By Jade McClune
DURING a series of public meetings last week, the acting Chief Executive Officer of the Swakopmund Municipality, Marco Swarts, set out the spending priorities of council for the coming year. Swakopmund has since June, 2018, spent only 5.4 percent of this year’s capital budget of N$154.6 million.
Swarts attributed the slow spending to a number of delays the municipality had experienced in procurement since the introduction of the new Procurement Act. The acting CEO said Council staff were not yet accustomed to the new legal framework and the many forms that needed to be submitted.
Among the projects with a budget allocation of over N$500 000, he singled out the planned SME Industrial Park as one of the major initiatives to boost economic activity at the town. The SME Industrial Park will offer space to small businesses in Extension 10, in the vicinity of the salt factory near the railway line.
To boost job creation, 12 sites have been identified for mobile food kiosks along the beach, as well as two sites that were created for craft markets. The Open Market in Mondesa will be revamped and new trading premises designed for vendors who currently trade from the pavement.
A new brickmaking site will also be developed for 10 SMEs that specialise in brick-making and noxious business activities.
Swarts said the Swakopmund Council would prioritise construction a new water reservoir during the current financial year to meet the needs of the growing population and to buttress the water supply, “if anything should disrupt the feeder line from the Omdel, from where Swakopmund draws most of its water supply”.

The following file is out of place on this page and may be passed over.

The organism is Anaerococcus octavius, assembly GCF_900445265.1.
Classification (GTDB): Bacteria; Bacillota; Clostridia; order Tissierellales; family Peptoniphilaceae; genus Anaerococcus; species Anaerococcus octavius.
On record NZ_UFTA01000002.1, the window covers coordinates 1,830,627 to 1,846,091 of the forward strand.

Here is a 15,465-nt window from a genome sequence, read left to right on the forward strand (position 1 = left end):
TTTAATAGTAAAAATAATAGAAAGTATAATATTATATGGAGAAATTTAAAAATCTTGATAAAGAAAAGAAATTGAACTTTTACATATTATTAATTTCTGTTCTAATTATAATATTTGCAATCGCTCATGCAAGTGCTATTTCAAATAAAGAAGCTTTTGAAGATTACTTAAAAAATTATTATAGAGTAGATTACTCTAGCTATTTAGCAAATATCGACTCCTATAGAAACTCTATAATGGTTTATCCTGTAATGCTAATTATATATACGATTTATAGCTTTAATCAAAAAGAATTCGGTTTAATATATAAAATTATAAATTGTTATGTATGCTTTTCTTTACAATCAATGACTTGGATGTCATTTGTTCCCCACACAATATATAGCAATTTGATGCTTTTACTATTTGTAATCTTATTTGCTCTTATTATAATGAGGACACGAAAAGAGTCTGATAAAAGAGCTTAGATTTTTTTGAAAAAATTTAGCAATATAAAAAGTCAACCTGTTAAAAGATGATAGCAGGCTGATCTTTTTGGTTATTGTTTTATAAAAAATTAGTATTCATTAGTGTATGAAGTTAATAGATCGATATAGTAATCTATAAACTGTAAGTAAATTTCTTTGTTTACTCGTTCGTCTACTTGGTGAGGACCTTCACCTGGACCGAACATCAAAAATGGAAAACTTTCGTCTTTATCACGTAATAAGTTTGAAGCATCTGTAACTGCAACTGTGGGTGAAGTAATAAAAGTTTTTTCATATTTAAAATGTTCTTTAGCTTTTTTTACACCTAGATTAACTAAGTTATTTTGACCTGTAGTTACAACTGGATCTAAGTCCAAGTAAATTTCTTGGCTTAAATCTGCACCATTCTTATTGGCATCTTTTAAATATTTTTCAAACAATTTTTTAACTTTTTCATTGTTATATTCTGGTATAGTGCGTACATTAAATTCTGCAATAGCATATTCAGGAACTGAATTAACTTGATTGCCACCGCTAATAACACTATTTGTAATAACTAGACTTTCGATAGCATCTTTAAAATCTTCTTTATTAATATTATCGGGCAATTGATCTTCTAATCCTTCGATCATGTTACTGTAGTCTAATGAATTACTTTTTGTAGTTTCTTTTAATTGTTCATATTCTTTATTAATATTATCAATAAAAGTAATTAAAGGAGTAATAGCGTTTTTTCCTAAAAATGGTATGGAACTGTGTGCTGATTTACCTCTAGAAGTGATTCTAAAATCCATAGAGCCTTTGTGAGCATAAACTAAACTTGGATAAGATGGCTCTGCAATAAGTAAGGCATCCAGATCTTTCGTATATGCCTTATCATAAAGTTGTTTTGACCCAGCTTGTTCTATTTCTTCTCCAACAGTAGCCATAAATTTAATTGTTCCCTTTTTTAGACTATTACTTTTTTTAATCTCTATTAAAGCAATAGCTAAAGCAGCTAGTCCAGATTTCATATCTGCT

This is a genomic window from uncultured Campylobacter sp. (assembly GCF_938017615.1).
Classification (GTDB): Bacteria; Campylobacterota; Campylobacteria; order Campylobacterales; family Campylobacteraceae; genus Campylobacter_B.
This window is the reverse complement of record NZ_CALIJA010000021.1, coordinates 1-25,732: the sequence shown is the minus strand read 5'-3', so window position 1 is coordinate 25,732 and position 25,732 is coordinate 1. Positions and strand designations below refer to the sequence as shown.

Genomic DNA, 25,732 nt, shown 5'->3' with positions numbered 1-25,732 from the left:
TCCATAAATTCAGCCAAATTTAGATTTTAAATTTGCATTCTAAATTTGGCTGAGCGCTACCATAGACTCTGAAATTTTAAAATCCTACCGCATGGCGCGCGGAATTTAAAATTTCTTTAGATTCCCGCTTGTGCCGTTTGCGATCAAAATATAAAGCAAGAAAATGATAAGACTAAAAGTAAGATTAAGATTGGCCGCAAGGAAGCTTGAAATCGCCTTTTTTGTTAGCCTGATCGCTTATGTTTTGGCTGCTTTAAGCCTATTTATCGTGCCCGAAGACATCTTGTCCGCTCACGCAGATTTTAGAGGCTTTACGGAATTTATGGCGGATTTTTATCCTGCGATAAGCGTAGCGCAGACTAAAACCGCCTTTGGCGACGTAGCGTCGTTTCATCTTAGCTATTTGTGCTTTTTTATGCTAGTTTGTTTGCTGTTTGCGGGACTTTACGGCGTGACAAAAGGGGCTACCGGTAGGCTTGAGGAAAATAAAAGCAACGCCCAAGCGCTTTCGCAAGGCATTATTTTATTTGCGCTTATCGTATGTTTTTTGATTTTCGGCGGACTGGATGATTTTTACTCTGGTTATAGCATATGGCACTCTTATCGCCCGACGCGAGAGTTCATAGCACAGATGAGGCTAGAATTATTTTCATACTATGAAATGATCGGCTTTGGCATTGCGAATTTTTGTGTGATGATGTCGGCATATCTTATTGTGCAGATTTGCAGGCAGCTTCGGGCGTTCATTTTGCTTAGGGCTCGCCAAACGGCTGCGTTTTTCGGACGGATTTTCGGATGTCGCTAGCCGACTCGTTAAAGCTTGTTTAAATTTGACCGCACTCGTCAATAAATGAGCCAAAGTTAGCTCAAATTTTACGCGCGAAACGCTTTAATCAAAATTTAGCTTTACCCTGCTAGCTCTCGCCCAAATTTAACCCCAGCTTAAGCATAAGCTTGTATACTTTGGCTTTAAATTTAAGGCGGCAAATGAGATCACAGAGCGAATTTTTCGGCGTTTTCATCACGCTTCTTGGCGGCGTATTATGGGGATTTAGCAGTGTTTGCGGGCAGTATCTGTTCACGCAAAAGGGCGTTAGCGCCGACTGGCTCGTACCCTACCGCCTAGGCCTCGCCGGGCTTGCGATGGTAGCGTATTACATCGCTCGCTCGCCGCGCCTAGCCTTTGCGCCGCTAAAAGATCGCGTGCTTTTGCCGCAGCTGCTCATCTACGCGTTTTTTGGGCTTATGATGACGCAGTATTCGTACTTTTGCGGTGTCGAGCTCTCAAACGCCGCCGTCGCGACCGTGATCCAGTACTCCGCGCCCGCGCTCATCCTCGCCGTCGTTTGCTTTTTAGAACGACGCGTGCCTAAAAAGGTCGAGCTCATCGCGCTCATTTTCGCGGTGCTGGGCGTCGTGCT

Council further set aside N$5 million to resurface streets and roads, with priority given to streets and roads around schools. Atlantic Primary School was singled out for immediate upgrading. Rokotoka Street will meanwhile be upgraded to create new feeder lanes into the central business district (CBD).
An amount of N$6.6 million has been set aside to replace mid-block sewers located in residents’ yards by removing these onto the pavement areas to facilitate easier access and repairs when needed. Phase II of the mid-block sewer replacement will start in January 2019 and will initially focus on Ocks Lane, Baumgarten Street, Brockerhoff Lane and Franziska van Neel street in Tamariskia.
To maintain public health, a series of measures will be taken, including the purchase of a new Jet Vac truck to unblock sewers that become clogged and overflow from time to time due to the growing pressure on the aging sewer lines, given to the ever-growing population.
Swakopmund will also rehabilitate the old sewage treatment plant near the Council building, drain the ponds and demolish redundant structures. Additional refuse bins and a new refuse truck will be bought this year, as well as new public toilets constructed and upgraded at a number of locations.
Funds have been set aside for the planning of new residential areas. Swarts observed that there is sufficient land available for expansion, but “the only way to extend Swakop is towards Henties Bay.” He said they were looking at extending Kramersdorf – located to the southeast of the town – but because of the rocky terrain, the servicing of this area proved to be quite expensive.
The development of service infrastructure at the DRC informal settlement will also enjoy priority, as Council plans to install basic water and sewer infrastructure to the thousands of residents there, who have been without basic municipal services since the settlement started some 20 years ago.
A new satellite pay-point will be built at Erf 2310 in Matutura to also meet the needs of nearby DRC residents. Bids for the new satellite office will be invited by 24 October, 2018, and the project should be completed by June next year.
Regarding the financial management of the town, Swakopmund is in full compliance with all statutory financial reporting requirements, municipal officials said this week.
The municipality expects to generate around N$380 million this year through the provision of services, aside from the funds generated from property sales, which last year amounted to more than N$154 million.
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